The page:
The lowly receiver

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In the "good old days" the electronics for a hi fi system was all in one box that usually included a power amp, preamp and radio tuner. We found them in consoles and built in cabinets. They were very convenient.

Separates have appeared, on and off again, since the late 1940's and the lowly receiver has been with us ever since (it peaked in the 70's and 80's).

The idea of a complete stereo system in a box has many appealing qualities: lack of interconnects and connectors, each piece designed specifically for the task at hand, same design team and controllable environment. It also has a number of negative ramifications: shared power supplies, increased noise within the chassis and the chance to cut corners.

But I wonder if now the time might be getting ripe for the introduction of a true high-end one-box stereo system? After all, we now know enough to create one without compromise. The advantages would be really big: convenient, better performance than all those separates, the system tweaked as a whole, possibility of an amazing connected interface to control everything and help the high-end stay up with today's desire for compact and easy.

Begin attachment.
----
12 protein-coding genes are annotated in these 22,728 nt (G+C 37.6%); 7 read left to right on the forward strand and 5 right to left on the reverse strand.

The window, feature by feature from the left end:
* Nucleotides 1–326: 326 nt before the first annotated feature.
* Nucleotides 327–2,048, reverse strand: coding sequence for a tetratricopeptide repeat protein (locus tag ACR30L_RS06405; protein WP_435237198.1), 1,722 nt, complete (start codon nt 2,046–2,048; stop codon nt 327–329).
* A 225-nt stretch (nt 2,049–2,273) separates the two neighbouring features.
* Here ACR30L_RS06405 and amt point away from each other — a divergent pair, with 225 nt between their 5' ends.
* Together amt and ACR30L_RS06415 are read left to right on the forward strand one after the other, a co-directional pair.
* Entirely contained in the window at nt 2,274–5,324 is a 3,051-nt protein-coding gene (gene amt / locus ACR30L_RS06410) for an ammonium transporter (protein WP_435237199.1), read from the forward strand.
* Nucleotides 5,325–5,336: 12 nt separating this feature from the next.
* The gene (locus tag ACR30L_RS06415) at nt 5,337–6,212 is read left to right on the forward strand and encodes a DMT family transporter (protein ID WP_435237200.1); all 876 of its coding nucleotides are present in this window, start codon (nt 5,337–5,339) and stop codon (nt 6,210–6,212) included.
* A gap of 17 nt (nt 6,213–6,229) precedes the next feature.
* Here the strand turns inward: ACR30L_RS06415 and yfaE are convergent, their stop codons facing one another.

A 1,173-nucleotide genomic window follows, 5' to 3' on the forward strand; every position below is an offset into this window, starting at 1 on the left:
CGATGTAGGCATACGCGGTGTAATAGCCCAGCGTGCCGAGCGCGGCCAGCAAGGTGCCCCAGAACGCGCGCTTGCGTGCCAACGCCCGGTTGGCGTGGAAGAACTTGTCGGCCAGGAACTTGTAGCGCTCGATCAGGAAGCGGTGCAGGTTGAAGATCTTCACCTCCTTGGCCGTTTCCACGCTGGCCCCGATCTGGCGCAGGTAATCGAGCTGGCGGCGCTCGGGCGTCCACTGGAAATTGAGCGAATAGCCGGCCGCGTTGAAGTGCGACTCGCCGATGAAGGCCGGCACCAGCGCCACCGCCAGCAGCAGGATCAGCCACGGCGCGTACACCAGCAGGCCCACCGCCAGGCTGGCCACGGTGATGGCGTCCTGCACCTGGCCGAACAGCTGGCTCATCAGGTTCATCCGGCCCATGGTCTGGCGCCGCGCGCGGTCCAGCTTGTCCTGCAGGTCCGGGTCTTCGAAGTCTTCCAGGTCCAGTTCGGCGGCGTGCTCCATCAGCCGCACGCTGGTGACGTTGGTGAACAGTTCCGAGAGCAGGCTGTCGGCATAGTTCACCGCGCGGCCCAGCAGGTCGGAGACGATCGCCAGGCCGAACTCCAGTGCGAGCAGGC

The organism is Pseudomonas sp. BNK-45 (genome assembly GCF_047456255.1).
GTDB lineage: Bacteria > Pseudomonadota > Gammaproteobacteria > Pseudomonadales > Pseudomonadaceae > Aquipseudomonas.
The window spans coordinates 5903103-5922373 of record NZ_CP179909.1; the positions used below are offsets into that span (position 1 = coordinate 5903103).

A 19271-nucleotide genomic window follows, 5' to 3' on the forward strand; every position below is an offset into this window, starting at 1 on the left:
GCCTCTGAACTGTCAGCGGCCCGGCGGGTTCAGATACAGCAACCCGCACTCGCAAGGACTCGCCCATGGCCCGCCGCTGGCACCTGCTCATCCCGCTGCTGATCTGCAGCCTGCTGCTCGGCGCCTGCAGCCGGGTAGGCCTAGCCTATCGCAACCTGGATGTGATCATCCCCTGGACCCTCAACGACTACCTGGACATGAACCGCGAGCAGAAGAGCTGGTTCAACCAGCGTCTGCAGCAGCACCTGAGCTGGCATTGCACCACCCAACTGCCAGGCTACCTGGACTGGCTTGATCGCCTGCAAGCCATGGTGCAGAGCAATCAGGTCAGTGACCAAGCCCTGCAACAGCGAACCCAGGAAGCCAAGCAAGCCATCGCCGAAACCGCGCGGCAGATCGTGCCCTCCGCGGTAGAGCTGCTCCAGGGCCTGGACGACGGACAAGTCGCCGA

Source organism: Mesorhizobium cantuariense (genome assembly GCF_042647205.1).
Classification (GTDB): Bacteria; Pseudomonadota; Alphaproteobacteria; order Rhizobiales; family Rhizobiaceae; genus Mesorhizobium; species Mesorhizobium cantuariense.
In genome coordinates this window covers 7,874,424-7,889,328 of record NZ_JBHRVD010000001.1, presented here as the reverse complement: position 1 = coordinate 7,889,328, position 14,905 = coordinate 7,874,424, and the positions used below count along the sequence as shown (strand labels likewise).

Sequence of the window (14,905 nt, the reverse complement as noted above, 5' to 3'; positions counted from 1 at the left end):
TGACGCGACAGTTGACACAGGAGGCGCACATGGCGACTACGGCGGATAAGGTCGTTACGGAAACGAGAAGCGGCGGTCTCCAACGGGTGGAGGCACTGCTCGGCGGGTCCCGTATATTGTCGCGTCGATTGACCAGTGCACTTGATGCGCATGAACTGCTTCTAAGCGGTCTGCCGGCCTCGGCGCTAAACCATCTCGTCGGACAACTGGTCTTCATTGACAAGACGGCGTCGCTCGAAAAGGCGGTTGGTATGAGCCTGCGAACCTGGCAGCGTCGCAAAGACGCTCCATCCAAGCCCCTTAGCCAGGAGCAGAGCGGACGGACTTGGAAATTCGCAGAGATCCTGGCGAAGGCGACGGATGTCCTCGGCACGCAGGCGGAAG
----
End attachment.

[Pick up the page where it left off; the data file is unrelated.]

Is the world of high-end ready for such a thing?

I have been impressed with some of the better Japanese receivers of late. They are pretty good performers - not something I would own yet, but they do demonstrate that it is indeed possible to offer the level of quality and specs you would need to engineer into them. Their biggest problem is they are still trying to be the everything-to-everyone Swiss Army knife.

The disciplines and engineering resources needed to do this would be big and perhaps prohibitive to most high-end companies.

What might be interesting is if three or four high-end manufacturers joined together (gasp!) and designed such a product - each company contributing the design of what they're best at - and then packaging their own version of the consortium's design into their own product. Now that would be a hoot, but probably nothing more than a pipe dream.

Is the world ready for that?

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Paul McGowan

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